I want to know how to format a 32 TB drive. What program should I use and what filesystem? The largest drives I ever had to map before are 2-3 TB and I always used fdisk for formatting. But fdisk is not working for drives larger than 2.1 TB.

I would prefer that the whole volume is mounted as a single logical drive. We need to store large files in it, some may well pass 4TB.

I have an HP ProLiant DL380p Gen8 server in my administration and configured two 1TB disks as a 1TB system drive and ten 4TB disks into a 30 TB drive using RAID 50. I installed Ubuntu Server 12.04.

UPDATE: I used parted to relabel the partition table to GUID Partition Table (GPT) from msdos which is default for Ubuntu Server 12.04

parted /dev/sdb mklabel gpt

I then used parted to create an ext4 partition, which I later relabeled to xfs with: mkfs.xfs /dev/sdb1. The rest went smoothly.


You need to use the GUID Partition Table (GPT) on such a large disk. In Linux, there are two families of programs that support GPT:

  • The libparted library, which is used by parted, GParted, and several others, supports both GPT and the older MBR.
  • The GPT fdisk family (gdisk, sgdisk, and cgdisk) is a GPT-only tool. It's installed as part of the gdisk package in Ubuntu.

In addition, fdisk has recently gained GPT support, but even Ubuntu 14.04 uses a version that's old enough that it lacks this support.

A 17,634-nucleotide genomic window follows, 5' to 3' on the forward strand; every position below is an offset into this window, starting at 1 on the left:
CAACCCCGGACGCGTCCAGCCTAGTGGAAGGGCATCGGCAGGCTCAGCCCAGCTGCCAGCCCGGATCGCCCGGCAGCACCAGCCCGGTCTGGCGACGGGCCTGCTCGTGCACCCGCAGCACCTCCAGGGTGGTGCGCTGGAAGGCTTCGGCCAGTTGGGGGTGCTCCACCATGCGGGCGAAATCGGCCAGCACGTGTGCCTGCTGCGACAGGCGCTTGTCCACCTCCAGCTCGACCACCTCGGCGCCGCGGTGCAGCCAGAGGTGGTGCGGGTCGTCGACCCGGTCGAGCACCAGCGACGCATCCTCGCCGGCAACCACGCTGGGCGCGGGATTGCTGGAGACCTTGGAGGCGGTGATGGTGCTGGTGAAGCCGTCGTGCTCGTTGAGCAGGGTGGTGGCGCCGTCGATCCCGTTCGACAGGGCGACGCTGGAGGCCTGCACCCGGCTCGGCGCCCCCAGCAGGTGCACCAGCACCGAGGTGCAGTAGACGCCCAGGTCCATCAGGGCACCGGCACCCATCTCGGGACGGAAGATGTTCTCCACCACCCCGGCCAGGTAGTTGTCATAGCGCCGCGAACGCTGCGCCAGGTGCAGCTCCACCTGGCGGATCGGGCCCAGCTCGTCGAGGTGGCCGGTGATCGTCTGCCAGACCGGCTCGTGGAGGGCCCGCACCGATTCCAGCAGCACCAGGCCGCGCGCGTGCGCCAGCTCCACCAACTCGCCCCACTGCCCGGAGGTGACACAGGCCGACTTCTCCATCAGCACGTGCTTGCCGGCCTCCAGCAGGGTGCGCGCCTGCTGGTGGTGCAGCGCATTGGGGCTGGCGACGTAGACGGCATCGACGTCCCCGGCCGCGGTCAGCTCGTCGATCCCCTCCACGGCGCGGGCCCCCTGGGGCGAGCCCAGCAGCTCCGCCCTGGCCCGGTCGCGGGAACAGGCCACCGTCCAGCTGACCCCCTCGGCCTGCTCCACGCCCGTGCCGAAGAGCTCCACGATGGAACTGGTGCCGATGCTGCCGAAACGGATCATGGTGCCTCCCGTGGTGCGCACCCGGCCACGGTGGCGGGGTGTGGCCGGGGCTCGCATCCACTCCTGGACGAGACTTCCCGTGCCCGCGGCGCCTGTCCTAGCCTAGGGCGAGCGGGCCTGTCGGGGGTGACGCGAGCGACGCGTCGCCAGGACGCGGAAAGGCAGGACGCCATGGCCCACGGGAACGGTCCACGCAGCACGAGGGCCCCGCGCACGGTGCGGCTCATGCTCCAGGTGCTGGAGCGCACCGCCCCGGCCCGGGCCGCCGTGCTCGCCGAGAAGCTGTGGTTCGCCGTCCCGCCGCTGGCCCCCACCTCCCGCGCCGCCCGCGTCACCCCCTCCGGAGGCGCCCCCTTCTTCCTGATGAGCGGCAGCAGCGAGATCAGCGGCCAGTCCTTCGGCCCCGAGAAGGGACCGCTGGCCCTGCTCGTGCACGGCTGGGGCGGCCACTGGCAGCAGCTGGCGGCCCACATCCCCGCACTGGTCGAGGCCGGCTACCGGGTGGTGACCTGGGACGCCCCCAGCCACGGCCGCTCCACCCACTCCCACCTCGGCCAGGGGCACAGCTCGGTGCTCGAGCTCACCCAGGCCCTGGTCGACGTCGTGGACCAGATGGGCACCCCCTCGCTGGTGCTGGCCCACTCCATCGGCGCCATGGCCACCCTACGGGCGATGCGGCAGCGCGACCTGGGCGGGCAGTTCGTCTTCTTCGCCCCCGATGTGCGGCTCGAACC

As to filesystems, XFS, JFS, and ext4fs can all handle such a big volume. So can Btrfs, but it's so new that I don't think I'd recommend it. Chances are this is a pretty important project, so you should research the differences between these filesystems for your specific needs.


I'm sure there are others, but the JFS and XFS filesystems will both support the volume and file sizes you need. Ubuntu has a Wiki Page on XFS that covers some pros and cons of XFS, one con being that GRUB doesn't support booting off an XFS volume (JFS is supported). However, I don't imagine you're trying to boot off this RAID.

You can format large systems like that using parted and a gpt disk label (the msdos label supports up to 2 TB, like fdisk). To install parted and create a single partition on your RAID (assuming it appears as /dev/sdb), run:

sudo apt-get update
sudo apt-get install parted
parted /dev/sdb
  mklabel gpt

Beyond that, follow the prompts and you should be good to go.

To format the volume as XFS, you would run sudo mkfs.xfs /dev/sdb1. Formatting JFS is similar: sudo mkfs.jfs /dev/sdb1. To use JFS, you'll need to make sure jfsutils is installed.

  • thanks, it helped me solve it. i knew about parted but not about changing the partition table to GPT. – grokkaine Apr 25 '14 at 14:48

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